The event is over, but the experience was worth it.
On Thursday, Jamestown Business College concluded its 2012 Leadership Launch event with an award ceremony at the Robert H. Jackson Center. The event, which kicked off Oct. 11, offered professional development training to 30 students from schools throughout Chautauqua, Cattaraugus and Warren counties. Friends, family and other guests were invited to come and witness closing remarks and the presentation of awards to the students.
The ceremony commenced with Gretchen Lindell, dean of JBC, reading a message to the students from David Conklin, JBC president. Jessica Golley, director of marketing and communications, followed with a look back at how the Leadership Launch event was created and the success that JBC and high school students have experience because of it.
Participants of Jamestown Business College’s 2012 Leadership Launch event pose after receiving their awards of completion.
"Because of the success that our own students at JBC have experienced through our leadership training, we decided to extend it to area high school students," said Golley. "And with the assistance of a focus group made up of local business and educational leaders, we created Leadership Launch and welcomed our first group last year. Our 2012 group includes nearly triple the number of students so we're definitely pleased with this growth and glad to have all of you here."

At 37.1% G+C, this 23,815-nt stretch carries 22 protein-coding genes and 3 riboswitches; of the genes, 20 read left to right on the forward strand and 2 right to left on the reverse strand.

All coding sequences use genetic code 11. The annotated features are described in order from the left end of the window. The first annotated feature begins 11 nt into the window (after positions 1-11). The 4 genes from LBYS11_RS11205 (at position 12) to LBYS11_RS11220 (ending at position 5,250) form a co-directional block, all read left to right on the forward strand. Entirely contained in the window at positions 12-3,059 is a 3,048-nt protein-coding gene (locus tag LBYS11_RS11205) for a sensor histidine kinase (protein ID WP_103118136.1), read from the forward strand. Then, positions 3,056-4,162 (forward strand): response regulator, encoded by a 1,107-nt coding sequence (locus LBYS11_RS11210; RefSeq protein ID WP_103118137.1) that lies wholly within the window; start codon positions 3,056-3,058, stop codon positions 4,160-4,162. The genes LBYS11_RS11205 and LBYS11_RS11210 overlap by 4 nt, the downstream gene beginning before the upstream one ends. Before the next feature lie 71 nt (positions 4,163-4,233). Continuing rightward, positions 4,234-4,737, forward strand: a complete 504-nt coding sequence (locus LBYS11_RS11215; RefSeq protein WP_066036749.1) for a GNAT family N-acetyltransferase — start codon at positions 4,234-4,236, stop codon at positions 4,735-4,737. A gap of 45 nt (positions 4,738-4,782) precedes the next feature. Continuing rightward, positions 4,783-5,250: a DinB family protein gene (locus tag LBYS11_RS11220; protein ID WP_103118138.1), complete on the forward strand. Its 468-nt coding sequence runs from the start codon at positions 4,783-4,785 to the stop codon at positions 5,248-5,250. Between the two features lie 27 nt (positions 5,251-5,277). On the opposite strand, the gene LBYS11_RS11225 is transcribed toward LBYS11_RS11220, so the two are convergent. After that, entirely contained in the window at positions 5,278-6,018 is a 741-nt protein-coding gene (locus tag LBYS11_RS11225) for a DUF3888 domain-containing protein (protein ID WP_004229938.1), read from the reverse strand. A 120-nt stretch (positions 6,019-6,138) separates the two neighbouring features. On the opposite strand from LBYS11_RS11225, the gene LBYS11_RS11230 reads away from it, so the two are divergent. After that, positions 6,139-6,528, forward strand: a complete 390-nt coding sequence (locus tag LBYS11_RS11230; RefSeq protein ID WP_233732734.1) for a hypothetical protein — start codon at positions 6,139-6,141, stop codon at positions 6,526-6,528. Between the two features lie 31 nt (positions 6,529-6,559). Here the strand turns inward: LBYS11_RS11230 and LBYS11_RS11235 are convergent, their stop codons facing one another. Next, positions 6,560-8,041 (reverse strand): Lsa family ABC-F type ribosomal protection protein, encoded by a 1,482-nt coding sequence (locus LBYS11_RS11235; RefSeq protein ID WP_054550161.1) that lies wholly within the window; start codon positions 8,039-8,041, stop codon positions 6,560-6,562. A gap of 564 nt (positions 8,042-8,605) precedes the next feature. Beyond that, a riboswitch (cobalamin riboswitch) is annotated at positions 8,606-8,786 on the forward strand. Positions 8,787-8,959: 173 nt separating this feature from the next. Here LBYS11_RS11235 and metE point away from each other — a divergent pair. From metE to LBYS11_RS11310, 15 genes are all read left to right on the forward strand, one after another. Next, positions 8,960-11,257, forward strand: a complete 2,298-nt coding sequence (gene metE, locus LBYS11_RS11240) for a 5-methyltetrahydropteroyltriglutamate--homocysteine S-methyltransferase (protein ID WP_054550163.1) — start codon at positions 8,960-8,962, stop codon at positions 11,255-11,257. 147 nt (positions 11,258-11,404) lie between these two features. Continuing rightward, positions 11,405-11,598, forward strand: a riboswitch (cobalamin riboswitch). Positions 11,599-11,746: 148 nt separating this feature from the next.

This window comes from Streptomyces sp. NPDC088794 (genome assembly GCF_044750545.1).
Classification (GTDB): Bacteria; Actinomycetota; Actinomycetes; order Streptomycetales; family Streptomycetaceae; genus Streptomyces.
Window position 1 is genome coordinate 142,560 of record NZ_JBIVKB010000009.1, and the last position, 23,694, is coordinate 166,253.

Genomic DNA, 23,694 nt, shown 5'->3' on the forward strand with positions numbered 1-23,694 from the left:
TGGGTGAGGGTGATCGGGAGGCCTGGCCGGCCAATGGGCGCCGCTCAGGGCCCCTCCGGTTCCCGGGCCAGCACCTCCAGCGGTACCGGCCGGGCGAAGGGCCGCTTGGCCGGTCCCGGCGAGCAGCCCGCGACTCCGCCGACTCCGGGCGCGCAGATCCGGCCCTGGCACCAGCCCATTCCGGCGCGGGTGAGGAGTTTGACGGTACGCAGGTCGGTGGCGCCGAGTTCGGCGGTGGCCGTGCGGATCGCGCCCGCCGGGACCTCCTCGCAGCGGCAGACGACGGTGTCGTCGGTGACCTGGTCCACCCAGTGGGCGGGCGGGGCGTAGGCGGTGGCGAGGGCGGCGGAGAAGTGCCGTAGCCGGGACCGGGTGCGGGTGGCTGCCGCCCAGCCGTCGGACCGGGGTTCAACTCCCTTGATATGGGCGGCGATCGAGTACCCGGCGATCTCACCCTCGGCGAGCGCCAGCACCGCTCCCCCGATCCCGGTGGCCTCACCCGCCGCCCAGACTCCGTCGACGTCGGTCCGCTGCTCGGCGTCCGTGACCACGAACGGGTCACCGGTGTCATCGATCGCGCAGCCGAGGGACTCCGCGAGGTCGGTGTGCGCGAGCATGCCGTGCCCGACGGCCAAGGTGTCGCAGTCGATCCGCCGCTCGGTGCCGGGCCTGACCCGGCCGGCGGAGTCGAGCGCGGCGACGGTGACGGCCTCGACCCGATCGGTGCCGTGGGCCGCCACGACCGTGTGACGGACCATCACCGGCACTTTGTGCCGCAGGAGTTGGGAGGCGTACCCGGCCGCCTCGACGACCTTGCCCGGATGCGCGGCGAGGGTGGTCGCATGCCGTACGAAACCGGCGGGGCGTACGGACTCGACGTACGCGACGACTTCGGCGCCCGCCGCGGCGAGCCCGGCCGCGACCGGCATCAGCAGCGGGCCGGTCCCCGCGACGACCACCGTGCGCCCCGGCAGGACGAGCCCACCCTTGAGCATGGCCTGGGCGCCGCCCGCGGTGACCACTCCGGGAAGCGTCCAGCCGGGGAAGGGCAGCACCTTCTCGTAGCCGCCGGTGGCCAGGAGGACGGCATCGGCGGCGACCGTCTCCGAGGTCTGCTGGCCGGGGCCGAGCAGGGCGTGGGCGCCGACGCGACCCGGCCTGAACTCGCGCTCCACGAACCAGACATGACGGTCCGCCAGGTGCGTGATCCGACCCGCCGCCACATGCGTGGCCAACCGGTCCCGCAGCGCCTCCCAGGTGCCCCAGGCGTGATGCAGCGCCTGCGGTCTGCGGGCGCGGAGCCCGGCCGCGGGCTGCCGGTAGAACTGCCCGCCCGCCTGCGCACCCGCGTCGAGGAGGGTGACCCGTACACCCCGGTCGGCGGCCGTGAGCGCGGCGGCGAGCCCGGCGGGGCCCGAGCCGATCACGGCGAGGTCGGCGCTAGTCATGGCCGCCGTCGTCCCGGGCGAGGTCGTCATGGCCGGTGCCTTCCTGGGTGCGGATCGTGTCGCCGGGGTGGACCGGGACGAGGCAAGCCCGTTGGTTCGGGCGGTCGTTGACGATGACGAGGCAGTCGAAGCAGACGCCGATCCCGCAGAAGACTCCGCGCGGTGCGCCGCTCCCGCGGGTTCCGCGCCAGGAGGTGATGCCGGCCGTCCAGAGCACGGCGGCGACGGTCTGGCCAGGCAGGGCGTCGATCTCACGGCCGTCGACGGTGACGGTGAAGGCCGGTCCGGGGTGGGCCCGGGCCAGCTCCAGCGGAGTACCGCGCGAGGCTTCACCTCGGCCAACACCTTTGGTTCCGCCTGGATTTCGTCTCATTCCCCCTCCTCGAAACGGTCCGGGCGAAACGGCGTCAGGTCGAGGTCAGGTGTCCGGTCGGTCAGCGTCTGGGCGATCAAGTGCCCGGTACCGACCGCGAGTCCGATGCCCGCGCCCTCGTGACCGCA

Also addressing the students was Elisabeth Rankin, a member of that focus group and a representative of the office of state Assemblyman Andy Goodell.
Following Ms. Rankin was a presentation by high school seniors Jefferson Dedrick of Allegany-Limestone and Nolan Wells of Jamestown. In the spirit of the upcoming elections, Jefferson and Nolan shared their thoughts on the program and delivered thanks to parents and JBC in the form of a town hall debate, responding to fellow students' questions regarding their Leadership Launch experience and what they are taking away from the program.
Concluding the ceremony was Lindell with the presentation of awards to students, who gathered for a final picture together.
"It was definitely an honor (to be selected for this program)," said Jefferson. "The other individuals here with me are some really phenomenal people and I really enjoyed my time with them. The best part of this program was the people in it and what we learned from each other."
"(Jefferson) has a real interest in leadership in his own school," said Jefferson's father, John Dedrick. "Sometimes in a small school there aren't many people who have the same interests whereas a lot of these guys did. The books he read along with the articles and discussions that JBC put out for him were really nice."
"He has a very full plate but it was definitely worth his time," said Tara Dedrick, Jefferson's mother.
"I think the program went very well," said Lindell. "We had about three times the amount of participants as we did last year and that has several benefits. The students were able to come out of their shells faster and learn more from a larger group of people. And to be able to exhibit things like networking, thoughtfulness, planning and improvisation is the sign of a true leader. I wish all of our participants luck in their future endeavors."